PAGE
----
Water scarcity and droughts affect many regions of Europe. Climate change and population growth are predicted to make existing water resource problems even worse in many regions. In recognition of the acuteness of the water scarcity and drought challenges in Europe, the European Commission (EC) adopted a Communication addressing the challenge of water scarcity and droughts in the European Union (EU). This Communication provides a fundamental and well-developed first set of policy options for future action, within the framework of EU water management principles, policies and objectives. The Commission is exploring the ways in which the EU can address water scarcity and droughts, and a number of recommendations regarding these issues have already been made in the Communication. Amongst various identified policy options, one proposal suggests analysing the potential of introducing requirements related to the water performance of buildings (WPB) at EU level.
This study analyses the need for introduction of water performance of buildings requirements at EU level and discuss the potential advantages and disadvantages of such an approach, based on existing evidence from EU Member States (MS) and beyond.
... Being a relatively new instrument, case studies of building certificates and labels was scarce in the literature and this situation was aggravated because their effect is difficult to separate from those of building codes. Only two programs could be quantitatively evaluated in our study[23,52], and even these do not clearly separate the impacts from those of building codes. The environmental effectiveness of the building certificates programs was found similar to that of building codes, probably as a result of the problems with separation. ...
... The environmental effectiveness of the building certificates programs was found similar to that of building codes, probably as a result of the problems with separation. The cost-effectiveness of a Danish programwas found particularly high; however — as stated before — individual values should not be used with care. Nevertheless, it is likely that building certificates alone and in combination with building codes also produce net social economic benefits and their main economic benefit may be to increase the value of properties[81 ]. ...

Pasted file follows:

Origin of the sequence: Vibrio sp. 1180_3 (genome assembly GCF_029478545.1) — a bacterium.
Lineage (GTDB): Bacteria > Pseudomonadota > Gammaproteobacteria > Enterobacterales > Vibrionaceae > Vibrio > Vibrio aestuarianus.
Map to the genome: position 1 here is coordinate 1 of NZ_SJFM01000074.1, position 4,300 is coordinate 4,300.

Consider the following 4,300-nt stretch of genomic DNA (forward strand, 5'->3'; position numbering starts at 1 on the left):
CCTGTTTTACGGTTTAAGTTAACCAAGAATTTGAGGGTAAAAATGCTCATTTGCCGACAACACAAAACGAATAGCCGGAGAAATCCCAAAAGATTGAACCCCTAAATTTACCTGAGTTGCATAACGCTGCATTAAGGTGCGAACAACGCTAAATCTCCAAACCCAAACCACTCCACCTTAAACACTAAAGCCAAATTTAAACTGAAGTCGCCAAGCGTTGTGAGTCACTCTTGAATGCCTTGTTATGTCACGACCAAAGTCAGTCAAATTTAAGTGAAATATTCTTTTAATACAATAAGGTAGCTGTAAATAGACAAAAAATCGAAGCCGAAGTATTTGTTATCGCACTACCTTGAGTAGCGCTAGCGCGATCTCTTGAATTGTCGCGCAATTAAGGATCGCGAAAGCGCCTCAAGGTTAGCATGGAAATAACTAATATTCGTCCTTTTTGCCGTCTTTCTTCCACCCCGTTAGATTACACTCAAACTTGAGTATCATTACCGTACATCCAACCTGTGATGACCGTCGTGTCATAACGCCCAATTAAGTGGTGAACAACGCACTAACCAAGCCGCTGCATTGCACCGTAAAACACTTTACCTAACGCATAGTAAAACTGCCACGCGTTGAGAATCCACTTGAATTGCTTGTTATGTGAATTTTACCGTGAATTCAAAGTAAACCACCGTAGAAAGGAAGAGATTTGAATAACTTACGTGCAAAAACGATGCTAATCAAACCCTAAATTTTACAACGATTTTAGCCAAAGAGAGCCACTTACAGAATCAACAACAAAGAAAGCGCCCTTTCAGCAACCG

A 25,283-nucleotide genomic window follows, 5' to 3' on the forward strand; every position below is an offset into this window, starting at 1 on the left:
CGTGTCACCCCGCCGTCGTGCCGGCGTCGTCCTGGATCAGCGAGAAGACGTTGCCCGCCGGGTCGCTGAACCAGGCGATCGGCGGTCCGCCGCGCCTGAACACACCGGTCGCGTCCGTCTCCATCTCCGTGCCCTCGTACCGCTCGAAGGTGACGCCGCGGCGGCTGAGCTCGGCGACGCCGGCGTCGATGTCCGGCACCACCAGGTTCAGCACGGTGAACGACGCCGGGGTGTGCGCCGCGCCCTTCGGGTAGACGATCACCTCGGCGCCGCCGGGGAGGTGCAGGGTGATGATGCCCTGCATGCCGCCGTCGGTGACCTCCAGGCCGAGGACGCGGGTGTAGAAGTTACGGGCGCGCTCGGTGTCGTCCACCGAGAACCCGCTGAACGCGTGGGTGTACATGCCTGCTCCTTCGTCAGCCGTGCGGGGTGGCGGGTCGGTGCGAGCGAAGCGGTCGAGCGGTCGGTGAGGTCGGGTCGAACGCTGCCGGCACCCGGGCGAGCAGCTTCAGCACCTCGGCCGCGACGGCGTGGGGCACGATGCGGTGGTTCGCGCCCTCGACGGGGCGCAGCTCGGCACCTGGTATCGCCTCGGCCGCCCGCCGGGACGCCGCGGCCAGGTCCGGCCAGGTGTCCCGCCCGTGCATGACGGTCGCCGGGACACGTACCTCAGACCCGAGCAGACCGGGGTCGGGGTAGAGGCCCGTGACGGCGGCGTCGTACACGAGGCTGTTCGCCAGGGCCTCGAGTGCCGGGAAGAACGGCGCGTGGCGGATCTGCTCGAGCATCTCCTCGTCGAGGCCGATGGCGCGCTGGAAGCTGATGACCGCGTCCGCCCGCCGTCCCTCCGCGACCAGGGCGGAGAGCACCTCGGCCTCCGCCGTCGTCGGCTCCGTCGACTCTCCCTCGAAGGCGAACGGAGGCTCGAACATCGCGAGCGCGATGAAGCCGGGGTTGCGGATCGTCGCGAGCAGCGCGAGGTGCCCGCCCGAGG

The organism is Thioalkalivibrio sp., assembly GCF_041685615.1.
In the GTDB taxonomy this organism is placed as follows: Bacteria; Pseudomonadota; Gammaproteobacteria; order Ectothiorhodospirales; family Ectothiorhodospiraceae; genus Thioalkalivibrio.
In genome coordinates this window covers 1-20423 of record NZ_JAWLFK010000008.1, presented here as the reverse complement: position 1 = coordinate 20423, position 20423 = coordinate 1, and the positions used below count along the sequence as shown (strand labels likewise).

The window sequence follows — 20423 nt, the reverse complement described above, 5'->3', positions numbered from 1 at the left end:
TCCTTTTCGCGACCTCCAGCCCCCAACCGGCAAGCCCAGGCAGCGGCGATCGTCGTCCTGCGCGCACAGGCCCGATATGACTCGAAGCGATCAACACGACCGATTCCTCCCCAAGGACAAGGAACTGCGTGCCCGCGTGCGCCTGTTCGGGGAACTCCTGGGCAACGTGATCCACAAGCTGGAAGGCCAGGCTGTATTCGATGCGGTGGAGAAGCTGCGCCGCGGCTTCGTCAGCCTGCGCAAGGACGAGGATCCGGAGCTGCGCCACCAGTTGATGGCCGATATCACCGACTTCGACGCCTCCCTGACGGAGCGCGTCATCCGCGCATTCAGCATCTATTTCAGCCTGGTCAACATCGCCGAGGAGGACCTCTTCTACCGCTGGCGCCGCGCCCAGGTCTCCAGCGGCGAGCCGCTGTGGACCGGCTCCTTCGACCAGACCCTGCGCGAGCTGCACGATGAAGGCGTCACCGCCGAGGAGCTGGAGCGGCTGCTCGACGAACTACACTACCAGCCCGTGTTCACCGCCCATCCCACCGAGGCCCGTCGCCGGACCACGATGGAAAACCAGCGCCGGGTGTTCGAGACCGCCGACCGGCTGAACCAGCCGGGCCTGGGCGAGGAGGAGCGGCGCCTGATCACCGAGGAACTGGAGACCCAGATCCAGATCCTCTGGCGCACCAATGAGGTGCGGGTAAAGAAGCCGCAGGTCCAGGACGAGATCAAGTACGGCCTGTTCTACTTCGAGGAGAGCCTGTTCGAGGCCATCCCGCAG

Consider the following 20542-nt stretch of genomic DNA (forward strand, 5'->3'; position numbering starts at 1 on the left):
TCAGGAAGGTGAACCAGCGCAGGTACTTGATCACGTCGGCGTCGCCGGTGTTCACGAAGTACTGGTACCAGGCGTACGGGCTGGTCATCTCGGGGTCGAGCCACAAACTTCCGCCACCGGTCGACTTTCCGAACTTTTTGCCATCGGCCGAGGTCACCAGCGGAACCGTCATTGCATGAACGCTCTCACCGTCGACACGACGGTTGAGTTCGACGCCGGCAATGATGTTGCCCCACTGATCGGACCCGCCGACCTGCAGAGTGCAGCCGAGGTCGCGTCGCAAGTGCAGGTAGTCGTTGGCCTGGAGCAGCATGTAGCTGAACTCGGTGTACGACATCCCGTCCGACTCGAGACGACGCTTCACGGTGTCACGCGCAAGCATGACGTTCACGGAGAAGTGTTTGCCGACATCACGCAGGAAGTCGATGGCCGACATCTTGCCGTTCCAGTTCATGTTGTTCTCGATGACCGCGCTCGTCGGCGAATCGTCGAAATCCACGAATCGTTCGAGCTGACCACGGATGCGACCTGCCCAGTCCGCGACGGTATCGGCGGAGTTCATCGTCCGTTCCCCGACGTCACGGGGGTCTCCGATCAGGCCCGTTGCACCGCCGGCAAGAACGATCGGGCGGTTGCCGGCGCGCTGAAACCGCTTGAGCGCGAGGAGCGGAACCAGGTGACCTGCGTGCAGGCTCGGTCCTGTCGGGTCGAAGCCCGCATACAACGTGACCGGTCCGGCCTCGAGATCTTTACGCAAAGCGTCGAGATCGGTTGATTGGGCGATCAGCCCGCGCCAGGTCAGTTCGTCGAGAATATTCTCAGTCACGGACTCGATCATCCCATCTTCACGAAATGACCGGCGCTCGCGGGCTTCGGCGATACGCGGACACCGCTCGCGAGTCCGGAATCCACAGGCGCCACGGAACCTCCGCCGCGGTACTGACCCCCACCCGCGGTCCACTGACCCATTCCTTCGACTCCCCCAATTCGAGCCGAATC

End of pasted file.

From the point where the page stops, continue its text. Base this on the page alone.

... The cost-effectiveness of awareness raising and information programs varies widely, from exemplary low costs (such as[53,68]) to programs with net societal costs. At the same time, the environmental effectiveness is moderate, in the range of 0.005–5 TWh, and unrelated to the size of the country where the programs took place. ...
Energy efficiency policies have the unique capacity to contribute to a more sustainable energy future at an economic net benefit even when co-benefits are not included in the evaluations. The purpose of this paper is to present quantitative and comparative information on the societal cost-effectiveness and the lifetime energy savings of all light eight building energy efficiency policy instruments.
While certain instruments, such as product standards and labels are shown to be able to achieve the largest energy savings, from a cost-effectiveness perspective, it is not possible to clearly prioritize the policy instruments reviewed. Any of them can be cost-effective if selected, designed, implemented and enforced in a tailored way to local resources, capacities and cultures.
... The 'Model Energy Efficiency Program Impact Evaluation Guide' (Dietsch, 2007) defines the baseline as what 'Would have occurred had the program not been implemented'. In the 'Evaluation Guidebook Volume I' (Vreuls, 2005) the baseline is defined as the answer to 'What would market actors who participated in (or who were exposed to) the programme have done in the absence of the programme?'. Likewise is the baseline energy consumption understood in the 'International Performance Measurement and Verification Protocol, IPMVP' (Kromer, 2007). ...